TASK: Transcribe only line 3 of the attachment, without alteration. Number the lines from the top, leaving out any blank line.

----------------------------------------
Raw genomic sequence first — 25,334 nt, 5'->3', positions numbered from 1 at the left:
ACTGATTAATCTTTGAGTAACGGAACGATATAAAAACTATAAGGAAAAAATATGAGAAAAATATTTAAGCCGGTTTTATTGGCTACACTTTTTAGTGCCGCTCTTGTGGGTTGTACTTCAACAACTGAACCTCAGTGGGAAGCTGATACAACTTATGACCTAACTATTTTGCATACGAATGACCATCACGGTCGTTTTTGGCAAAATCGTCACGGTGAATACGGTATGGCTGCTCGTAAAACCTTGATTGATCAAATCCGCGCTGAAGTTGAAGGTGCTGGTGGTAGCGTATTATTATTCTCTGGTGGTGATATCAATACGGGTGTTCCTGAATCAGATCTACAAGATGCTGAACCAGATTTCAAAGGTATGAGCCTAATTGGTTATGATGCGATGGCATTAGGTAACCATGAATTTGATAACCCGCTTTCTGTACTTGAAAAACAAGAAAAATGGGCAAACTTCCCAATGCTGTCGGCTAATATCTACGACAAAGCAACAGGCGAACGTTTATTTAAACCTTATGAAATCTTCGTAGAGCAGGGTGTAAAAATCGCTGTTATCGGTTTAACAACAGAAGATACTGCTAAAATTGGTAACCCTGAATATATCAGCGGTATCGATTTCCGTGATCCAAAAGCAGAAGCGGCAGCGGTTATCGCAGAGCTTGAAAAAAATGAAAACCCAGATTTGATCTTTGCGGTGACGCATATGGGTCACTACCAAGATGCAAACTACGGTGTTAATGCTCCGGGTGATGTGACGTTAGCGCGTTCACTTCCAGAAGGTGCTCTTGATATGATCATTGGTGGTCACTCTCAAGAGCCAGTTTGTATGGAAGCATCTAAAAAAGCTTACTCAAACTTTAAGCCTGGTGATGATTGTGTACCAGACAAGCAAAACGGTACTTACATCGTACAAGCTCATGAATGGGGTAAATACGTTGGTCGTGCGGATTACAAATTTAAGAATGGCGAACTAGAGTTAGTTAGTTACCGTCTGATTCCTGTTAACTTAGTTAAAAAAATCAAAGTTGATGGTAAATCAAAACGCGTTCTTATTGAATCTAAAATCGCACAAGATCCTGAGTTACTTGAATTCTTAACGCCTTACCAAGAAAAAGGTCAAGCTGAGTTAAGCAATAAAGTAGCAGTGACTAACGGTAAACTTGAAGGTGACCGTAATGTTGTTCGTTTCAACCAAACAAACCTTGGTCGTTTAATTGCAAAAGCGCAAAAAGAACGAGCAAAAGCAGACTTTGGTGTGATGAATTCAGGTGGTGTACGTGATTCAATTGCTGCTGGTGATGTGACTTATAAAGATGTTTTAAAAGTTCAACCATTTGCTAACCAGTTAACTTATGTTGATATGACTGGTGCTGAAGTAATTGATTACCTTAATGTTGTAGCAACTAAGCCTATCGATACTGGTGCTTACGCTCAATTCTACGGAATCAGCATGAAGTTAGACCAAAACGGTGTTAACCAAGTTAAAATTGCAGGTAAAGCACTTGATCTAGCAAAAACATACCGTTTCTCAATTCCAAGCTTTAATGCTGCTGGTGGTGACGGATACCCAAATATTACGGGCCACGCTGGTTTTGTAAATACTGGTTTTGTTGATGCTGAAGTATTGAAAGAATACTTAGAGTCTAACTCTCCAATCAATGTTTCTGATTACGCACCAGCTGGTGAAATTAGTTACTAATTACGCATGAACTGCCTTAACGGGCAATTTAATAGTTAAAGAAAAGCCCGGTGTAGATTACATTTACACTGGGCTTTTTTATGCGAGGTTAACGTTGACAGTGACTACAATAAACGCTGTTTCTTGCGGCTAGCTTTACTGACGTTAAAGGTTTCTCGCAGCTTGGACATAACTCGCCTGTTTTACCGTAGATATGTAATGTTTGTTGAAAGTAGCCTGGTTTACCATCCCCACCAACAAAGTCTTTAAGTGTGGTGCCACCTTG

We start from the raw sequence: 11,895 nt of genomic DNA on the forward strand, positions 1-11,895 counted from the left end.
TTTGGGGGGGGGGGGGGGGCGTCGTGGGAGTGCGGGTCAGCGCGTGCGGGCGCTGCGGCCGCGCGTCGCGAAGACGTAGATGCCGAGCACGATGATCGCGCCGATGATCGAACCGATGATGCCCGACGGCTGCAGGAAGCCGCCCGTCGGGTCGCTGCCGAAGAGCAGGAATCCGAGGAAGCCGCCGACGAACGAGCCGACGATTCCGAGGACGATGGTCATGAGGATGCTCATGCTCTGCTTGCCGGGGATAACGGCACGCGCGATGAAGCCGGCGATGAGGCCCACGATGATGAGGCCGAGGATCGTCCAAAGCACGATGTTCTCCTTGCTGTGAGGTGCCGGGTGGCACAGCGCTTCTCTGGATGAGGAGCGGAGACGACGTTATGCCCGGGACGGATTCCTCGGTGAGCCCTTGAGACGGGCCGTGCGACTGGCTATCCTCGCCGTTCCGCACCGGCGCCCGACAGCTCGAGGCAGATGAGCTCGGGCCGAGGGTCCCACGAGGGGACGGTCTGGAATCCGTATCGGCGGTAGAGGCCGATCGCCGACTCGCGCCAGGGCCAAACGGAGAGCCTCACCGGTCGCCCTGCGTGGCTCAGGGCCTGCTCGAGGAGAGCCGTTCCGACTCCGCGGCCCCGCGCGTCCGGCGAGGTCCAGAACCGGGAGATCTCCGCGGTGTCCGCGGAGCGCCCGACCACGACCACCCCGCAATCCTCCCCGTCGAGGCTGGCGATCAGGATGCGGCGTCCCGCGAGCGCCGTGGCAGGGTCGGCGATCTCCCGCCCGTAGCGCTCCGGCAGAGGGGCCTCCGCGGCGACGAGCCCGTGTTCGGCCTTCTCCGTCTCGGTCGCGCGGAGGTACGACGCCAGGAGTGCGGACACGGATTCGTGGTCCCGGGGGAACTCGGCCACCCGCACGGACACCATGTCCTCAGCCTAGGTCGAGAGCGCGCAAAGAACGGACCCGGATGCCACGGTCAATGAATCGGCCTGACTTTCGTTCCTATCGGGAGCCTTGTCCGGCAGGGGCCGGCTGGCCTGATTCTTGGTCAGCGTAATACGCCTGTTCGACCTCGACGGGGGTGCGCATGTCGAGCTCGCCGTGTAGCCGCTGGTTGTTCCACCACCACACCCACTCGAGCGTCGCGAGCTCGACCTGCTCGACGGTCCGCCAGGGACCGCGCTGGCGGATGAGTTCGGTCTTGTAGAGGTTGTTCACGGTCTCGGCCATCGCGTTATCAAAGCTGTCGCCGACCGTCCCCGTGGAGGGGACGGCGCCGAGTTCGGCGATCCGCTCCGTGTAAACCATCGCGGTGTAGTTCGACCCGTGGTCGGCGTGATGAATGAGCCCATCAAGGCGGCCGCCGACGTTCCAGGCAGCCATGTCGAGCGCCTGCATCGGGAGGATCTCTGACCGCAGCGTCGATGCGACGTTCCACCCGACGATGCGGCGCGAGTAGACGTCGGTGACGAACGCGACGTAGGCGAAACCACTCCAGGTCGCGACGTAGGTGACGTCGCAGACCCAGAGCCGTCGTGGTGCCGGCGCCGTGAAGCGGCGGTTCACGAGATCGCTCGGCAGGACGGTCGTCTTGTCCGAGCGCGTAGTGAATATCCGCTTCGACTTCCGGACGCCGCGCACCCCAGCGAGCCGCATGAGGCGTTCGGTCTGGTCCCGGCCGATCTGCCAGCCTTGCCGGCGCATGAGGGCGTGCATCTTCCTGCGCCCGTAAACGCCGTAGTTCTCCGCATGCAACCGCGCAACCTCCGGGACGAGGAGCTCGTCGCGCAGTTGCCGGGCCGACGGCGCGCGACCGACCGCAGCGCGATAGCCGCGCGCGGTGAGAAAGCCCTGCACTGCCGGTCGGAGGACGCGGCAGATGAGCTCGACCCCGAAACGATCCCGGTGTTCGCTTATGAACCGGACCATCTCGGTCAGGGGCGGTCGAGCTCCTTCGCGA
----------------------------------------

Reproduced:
We start from the raw sequence: 11,895 nt of genomic DNA on the forward strand, positions 1-11,895 counted from the left end.